The contribution of BVOCs to atmospheric chemical reaction depends on the level of its emissions and closely related to their chemical activity. Since the olefins with double bonds are more active compounds in addition to the main BVOCs components released by dominant forest species in the Jing-Jin-Ji area are isoprene and monoterpenes, the chemical activity of isoprene and monoterpenes by the maximum incremental reactivity (MIR) method and the ·OH reaction rate (LOH) method were analyzed comprehensively. Figure 7 shows the OFP and LiOH values and activity contribution rates of every dominant forest species. Overall, the activity contribution rate of isoprene and monoterpenes of each species calculated using two methods are basically consistent. Among them, the OFP values of Robinia pseudoacacia, Populus tomentosa and Quercus variabilis obtained by the MIR method were higher, followed by Betula platyphylla and Pinus tabuliformis while the lowest OFP value was obtained for Ulmus pumila. The forest species with higher LiOH value obtained by the LOH method were Robinia pseudoacacia, Populus tomentosa, Platycladus orientalis, Pinus tabuliformis and Quercus variabilis while Larix gmelinii had the lowest LiOH value. The difference between the two methods was due to their different principles in which the LOH method reflects the reactivity by calculating the ability of BVOCs and OH radical to produce RO2 without considering the influence of other subsequent reactions. Although the MIR method considers a series of responses of BVOCs, the lack of some MIR coefficients also affect the results. Based on the two approaches, Robinia pseudoacacia, Populus tomentosa, Quercus variabilis and Pinus tabulaeformis are the dominant forest species that contribute higher BVOCs reaction activity in the Jing-Jin-Ji area. Among them, Robinia pseudoacacia, Populus tomentosa and Quercus variabilis have higher reactivity due to their higher isoprene activity contribution rate. The OFP and LOH value of Robinia pseudoacacia, Populus tomentosa, Quercus variabilis were 156.76 µg·m− 3 and 138.36 × 105, 87.19 µg·m− 3 and 78.86 × 105, 87.19 µg·m− 3 and 78.86 × 105, respectively. In addition, Pinus tabulaeformis was detected with a higher activity contribution rate of monoterpenes, especially β-myrcene, limonene, and α-pinene, hence the OFP and LOH were detected at 43.63 µg·m− 3 and 54.67 × 105, respectively.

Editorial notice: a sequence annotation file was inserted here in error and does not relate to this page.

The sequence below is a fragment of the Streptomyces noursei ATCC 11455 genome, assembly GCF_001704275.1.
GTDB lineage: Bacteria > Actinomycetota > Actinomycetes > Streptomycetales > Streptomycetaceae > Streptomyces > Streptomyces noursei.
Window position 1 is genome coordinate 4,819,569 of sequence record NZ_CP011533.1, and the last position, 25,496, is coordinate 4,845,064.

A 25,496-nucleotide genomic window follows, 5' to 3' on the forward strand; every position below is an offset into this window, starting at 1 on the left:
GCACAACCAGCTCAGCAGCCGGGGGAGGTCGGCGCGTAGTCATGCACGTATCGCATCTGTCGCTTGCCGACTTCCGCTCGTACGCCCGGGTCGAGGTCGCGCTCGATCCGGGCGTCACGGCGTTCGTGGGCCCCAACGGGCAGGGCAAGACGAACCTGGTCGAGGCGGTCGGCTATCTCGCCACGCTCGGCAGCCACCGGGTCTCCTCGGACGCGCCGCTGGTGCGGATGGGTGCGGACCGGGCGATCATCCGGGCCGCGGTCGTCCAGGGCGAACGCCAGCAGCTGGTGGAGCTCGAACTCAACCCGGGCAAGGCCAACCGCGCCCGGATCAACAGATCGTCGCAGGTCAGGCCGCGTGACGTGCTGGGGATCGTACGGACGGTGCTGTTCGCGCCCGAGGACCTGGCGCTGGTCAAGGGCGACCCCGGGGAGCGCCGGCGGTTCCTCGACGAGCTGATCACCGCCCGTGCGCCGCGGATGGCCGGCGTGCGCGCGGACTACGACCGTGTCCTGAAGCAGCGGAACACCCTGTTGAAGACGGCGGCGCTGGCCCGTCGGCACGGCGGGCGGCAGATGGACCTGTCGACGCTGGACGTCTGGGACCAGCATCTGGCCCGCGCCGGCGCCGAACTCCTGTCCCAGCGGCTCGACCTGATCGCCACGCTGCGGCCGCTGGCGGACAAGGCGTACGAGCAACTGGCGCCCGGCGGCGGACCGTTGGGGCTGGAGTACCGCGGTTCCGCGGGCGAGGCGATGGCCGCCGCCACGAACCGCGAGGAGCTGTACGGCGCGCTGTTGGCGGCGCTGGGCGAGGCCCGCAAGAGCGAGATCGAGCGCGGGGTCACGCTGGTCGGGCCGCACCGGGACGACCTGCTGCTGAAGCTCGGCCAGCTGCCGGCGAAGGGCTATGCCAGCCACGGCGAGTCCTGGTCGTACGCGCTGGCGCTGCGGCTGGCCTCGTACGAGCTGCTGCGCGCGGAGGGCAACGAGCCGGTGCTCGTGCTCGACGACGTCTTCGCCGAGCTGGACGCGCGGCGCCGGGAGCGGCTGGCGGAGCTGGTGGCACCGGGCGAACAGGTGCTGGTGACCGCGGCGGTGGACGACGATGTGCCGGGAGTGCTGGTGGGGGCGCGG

Uncertainty in BVOCs emission estimates